Inmate Death Prompts Calls for Federal Probe of Florida Corrections

October 7, 2014
By Julie Montanaro

An inmate dies in prison one day after family members called claiming a sergeant there threatened to beat her to death.

Florida Department of Corrections records show that Latandra Ellington died on October 1st at Lowell Correctional Institution in Ocala.

Her aunt says she called the day before to report the threats. Attorneys for the family shared copies of two letters Ellington sent her aunt in the weeks before her death.

In one letter Ellington wrote the guard threatened to "beat me like a dog" and in the other she wrote he threatened to "beat me to death."

Family attorneys Daryl Parks and Benjamin Crump say an independent autopsy done on Saturday found Ellington died - in part - due to abdominal hemorrhaging "consistent with punches and kicks."

They were joined by the NAACP in calling on the U.S. Department of Justice to investigate Ellington's death. They sent a letter to U.S. Attorney General Eric Holder earlier today.

"When you have an inmate saying she feels threatened by a guard and then within 18 hours ... she's found dead, that is something that warrants the civil rights division of the justice department," Crump said. "It warrants the attention of the U.S. Attorney. It warrants the attention of the Attorney General and that's why attorney Parks and I sent that letter."

"Hold those accountable, one, who made her feel threatened, but two, took her life," Parks said. "She was not sentenced to a death sentence and the Department of Corrections certainly owed her far greater protection than it offered."

Latandra Ellington is the mother of four children - ages eight to 18 - one of whom, attorneys said, is a freshman at FAMU.

According to the DOC web site, she was serving a year and a month sentence for fraud and grand theft.

"It's not right that these four children would lose their mom. It's not right that her mother and father would lose their child," Parks said. "She was was set to get out ... be released from DOC within seven months, so while the trail is very fresh, we believe that a federal investigation is warranted."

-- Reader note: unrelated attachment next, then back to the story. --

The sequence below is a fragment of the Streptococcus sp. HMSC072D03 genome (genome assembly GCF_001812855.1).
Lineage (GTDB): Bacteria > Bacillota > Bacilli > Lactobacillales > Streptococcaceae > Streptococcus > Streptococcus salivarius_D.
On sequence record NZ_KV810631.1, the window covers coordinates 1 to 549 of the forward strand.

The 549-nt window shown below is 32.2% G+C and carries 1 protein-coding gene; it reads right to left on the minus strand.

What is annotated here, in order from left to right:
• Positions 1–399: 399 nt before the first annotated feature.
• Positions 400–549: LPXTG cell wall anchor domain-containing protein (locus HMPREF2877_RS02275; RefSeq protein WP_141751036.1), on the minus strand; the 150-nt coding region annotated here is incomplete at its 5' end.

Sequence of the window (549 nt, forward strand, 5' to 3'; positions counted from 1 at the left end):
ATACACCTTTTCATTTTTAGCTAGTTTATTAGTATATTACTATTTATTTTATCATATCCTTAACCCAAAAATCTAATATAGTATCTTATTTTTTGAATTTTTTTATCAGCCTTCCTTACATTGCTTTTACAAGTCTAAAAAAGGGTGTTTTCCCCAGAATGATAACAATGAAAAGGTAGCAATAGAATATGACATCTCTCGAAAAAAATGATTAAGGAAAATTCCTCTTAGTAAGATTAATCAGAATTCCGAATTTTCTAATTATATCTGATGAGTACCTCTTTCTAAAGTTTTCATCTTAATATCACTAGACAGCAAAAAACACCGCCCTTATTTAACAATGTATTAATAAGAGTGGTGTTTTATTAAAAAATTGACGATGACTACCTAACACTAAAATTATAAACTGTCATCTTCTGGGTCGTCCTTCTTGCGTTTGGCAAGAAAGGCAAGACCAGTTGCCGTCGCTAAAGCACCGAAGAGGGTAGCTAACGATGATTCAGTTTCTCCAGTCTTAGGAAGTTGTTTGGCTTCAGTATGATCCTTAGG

An FDLE spokeswoman says it did respond to the scene and is investigating Ellington's death.

The DOC says it is following new guidelines announced last month for investigating unattended deaths.

Its statement says in part: "Ms. Ellington was located in administrative confinement at the time of her death because the Department took seriously her and her family's concerns about alleged threats to her safety, and immediately took appropriate action to move her to a secure location and investigate the allegations. That investigation is ongoing."


DOC Statement on Death of Inmate Latandra Ellington

Tallahassee, Fla -- Latandra Ellington died on October 1, 2014 at 11:20 a.m. at Lowell Correctional Institution. All appropriate procedures were followed and as this was an unattended death, it is currently under active investigation by the Florida Department of Law Enforcement. This is an ongoing investigation, and any additional details, including reports from the medical examiner are confidential at this time (pursuant to 119.071 (2) (c) Florida Statutes)

Ms. Ellington was located in administrative confinement at the time of her death because the Department took seriously her and her family’s concerns about alleged threats to her safety, and immediately took appropriate action to move her to a secure location and investigate the allegations. That investigation is ongoing.

Secretary Crews said, “The security and safety of our inmates and staff is a priority of the Department. Warden Mazorra notified me of every available detail related to inmate Ellington with a thorough briefing very quickly after the incident, and an investigation was immediately begun. If evidence shows any wrongdoing by any Department staff, knowing the facts as soon as possible will allow us to take any appropriate actions quickly. Our Department should be held to the highest standards, and I have zero tolerance for anything else.”

Jessica Cary
Director of Communications
Florida Department of Corrections



 
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